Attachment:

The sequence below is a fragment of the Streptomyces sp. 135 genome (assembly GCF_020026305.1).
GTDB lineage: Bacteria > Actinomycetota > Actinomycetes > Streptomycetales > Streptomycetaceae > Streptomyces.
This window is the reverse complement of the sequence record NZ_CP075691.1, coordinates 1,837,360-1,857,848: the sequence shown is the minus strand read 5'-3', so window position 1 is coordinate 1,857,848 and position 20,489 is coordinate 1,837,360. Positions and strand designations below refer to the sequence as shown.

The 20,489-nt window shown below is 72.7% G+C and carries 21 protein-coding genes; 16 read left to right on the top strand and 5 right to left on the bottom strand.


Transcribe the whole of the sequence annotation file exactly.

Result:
The sequence below is a fragment of the Streptomyces sp. 135 genome (assembly GCF_020026305.1).
GTDB lineage: Bacteria > Actinomycetota > Actinomycetes > Streptomycetales > Streptomycetaceae > Streptomyces.
This window is the reverse complement of the sequence record NZ_CP075691.1, coordinates 1,837,360-1,857,848: the sequence shown is the minus strand read 5'-3', so window position 1 is coordinate 1,857,848 and position 20,489 is coordinate 1,837,360. Positions and strand designations below refer to the sequence as shown.

The 20,489-nt window shown below is 72.7% G+C and carries 21 protein-coding genes; 16 read left to right on the top strand and 5 right to left on the bottom strand.